Why are so many employers becoming more concerned about effective knowledge transfer? After all, there have always been retirements within organizations, and employee turnover is nothing new.
Moreover, it has always been the case that much of the institutional “know-how” within organizations is never committed to paper but instead resides within the brains of its most experienced senior staff, who – ideally – pass it on to those who will follow them. Essentially, that is the definition of knowledge transfer: training or learning that passes on the knowledge of an organization’s most experienced people. Continue Reading
Despite the fact that many people feel as if September marks the true beginning of a “new year” in the sense of returning with fresh energy to work or to one’s studies after a relaxing summer vacation, January is still the time when people traditionally form new year’s resolutions.
On a personal front, we may resolve to become more fit, to read more “serious” books, to spend more time with family and friends, or to finally clean out the basement. The resolution bug usually hits around January 1st but, with the possible exception of one or two positive new habits which may be formed, by February or March our busy lives overtake our good intentions and it is business as usual once again.
Business as usual may be the preferred option for those of us who would just as soon put off eating more vegetables or going to the gym, but it is not a sound option for any organization that aims to stay on the competitive cutting edge in its field. Business leaders know that good intentions are never enough. Continue Reading
In the previous blog on how to show good judgement by preventing age discrimination in the workplace, these three tips were covered: (1) define age discrimination, develop a policy and distribute it to all employees; (2) emphasize your policy’s importance by having senior leaders facilitate training sessions; and (3) nurture a culture of non-discrimination, support and mutual respect. We continue with a few more tips. Continue Reading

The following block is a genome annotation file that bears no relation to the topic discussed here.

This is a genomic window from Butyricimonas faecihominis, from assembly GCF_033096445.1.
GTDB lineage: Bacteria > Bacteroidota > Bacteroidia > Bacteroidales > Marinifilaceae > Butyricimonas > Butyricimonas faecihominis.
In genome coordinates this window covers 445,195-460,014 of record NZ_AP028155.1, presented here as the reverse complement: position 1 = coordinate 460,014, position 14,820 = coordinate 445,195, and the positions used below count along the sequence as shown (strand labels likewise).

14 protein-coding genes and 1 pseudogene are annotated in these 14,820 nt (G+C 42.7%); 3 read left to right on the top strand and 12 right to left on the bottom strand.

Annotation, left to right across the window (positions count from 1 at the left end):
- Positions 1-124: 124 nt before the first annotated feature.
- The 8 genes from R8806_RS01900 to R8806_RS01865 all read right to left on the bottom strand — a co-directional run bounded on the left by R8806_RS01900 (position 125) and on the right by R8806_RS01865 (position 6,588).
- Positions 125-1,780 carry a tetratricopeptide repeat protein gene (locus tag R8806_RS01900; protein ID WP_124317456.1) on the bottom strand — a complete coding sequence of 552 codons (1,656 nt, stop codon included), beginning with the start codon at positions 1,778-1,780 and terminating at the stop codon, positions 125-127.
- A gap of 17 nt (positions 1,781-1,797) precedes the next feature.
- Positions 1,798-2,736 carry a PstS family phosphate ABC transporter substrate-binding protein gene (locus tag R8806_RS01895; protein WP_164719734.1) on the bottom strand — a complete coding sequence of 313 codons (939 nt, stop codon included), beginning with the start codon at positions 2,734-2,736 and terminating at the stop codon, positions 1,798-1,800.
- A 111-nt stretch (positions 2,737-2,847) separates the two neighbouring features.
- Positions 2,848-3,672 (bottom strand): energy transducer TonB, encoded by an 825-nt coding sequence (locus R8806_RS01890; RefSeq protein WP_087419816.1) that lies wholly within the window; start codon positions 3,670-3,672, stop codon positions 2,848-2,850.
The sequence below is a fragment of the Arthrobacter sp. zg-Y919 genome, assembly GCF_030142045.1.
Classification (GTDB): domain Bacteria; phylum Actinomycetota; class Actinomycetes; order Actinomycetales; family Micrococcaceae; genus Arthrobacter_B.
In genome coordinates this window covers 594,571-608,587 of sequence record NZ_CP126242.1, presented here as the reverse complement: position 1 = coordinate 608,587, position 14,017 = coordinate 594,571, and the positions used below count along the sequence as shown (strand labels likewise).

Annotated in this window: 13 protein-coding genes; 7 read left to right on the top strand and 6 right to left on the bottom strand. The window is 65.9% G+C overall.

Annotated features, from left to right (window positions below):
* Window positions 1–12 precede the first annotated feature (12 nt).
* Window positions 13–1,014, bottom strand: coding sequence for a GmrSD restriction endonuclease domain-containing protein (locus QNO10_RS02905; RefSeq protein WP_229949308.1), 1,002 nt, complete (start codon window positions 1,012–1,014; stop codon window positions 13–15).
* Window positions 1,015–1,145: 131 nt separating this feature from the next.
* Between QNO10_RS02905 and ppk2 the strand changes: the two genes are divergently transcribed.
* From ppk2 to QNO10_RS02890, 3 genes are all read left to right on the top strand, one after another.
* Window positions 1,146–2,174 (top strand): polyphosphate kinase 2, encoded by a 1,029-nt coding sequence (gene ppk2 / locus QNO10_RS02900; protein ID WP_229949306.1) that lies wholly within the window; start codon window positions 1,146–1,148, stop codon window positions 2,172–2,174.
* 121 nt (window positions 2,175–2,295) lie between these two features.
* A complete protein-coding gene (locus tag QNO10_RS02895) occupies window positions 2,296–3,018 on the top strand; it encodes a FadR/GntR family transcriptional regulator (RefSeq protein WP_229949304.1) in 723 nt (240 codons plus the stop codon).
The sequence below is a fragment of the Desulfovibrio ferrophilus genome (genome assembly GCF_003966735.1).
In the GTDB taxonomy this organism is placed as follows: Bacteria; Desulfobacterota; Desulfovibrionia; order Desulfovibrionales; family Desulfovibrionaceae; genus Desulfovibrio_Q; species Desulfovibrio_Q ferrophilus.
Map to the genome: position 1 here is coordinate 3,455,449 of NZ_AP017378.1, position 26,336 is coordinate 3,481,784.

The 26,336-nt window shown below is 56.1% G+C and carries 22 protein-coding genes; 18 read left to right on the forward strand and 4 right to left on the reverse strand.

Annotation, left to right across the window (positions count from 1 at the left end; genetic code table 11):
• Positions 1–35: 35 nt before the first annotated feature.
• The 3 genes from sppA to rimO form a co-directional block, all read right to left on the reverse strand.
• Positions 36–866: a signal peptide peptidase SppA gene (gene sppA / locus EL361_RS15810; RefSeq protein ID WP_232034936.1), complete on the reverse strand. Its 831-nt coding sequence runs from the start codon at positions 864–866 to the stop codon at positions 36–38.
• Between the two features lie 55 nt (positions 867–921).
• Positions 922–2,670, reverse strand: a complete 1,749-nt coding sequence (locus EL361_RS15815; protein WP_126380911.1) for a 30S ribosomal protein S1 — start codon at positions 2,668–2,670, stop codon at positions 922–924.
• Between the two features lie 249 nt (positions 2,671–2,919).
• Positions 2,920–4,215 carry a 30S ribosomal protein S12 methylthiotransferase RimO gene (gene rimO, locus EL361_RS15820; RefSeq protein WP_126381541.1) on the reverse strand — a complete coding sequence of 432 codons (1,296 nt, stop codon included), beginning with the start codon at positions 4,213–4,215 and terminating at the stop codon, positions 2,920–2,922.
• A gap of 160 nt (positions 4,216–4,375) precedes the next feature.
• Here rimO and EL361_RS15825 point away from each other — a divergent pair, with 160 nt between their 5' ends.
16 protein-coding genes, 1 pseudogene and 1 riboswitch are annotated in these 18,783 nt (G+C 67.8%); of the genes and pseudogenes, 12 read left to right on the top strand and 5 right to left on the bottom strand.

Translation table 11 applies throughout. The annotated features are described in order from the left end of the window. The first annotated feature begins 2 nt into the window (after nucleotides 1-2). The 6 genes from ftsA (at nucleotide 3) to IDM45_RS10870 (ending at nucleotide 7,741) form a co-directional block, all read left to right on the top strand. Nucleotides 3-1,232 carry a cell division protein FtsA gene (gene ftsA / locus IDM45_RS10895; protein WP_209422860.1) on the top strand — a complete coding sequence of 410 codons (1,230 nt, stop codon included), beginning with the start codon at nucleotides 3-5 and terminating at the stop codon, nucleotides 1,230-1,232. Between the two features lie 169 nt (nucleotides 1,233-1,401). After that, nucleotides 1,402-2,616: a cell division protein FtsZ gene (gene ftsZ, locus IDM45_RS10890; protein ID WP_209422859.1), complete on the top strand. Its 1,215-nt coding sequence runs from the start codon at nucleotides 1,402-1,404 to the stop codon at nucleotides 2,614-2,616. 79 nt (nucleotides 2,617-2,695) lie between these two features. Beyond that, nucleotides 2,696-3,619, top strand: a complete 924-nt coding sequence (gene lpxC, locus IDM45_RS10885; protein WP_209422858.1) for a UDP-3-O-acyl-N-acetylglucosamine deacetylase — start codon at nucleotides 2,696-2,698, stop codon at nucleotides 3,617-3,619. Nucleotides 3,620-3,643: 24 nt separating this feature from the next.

The word “discrimination” has what seems like conflicting definitions. It can mean the unjust or prejudicial treatment of people on grounds such as their age. But it can also mean having the ability to exercise good judgement and taste. If one considers that engaging in discrimination based on older age reflects both prejudicial treatment and bad judgement, then the definitions can be easily reconciled.
The following are three practical tips on showing good judgement by preventing age discrimination in the workplace. A few more suggestions will be addressed in the next blog. More detailed discussions regarding legislative and regulatory requirements are left for another time (though the tips will help to meet such obligations).
The aim is to enhance everyone’s experience in the workplace. The increase in the average age of the overall workforce makes age discrimination a critical issue for most organizations. Since aging is inevitable, younger employees also have a stake in the matter. Young workers may also have parents or other people in their life who are dealing with getting older while still working. (The issue of discrimination based on youth, while possibly less of a problem in the workplace, is something that may be considered in a future article). Continue Reading
We live and work in an exciting but challenging world where rapid change seems to be the only constant. When you have been in business for over 30 years, as Verity International has, you have been on an incredible journey. One thing that has not changed, however, is Verity’s desire to create opportunities to learn, share, and explore for its customers, valued partners and others.
As such, we at Verity invite you to join us as we carve another path in our journey by initiating a blog and through it a regular ongoing conversation with you. Our intent is to create a contemplative and thought-provoking space where you can take a few moments away from the hectic pace of your everyday work life to examine a variety of topical issues.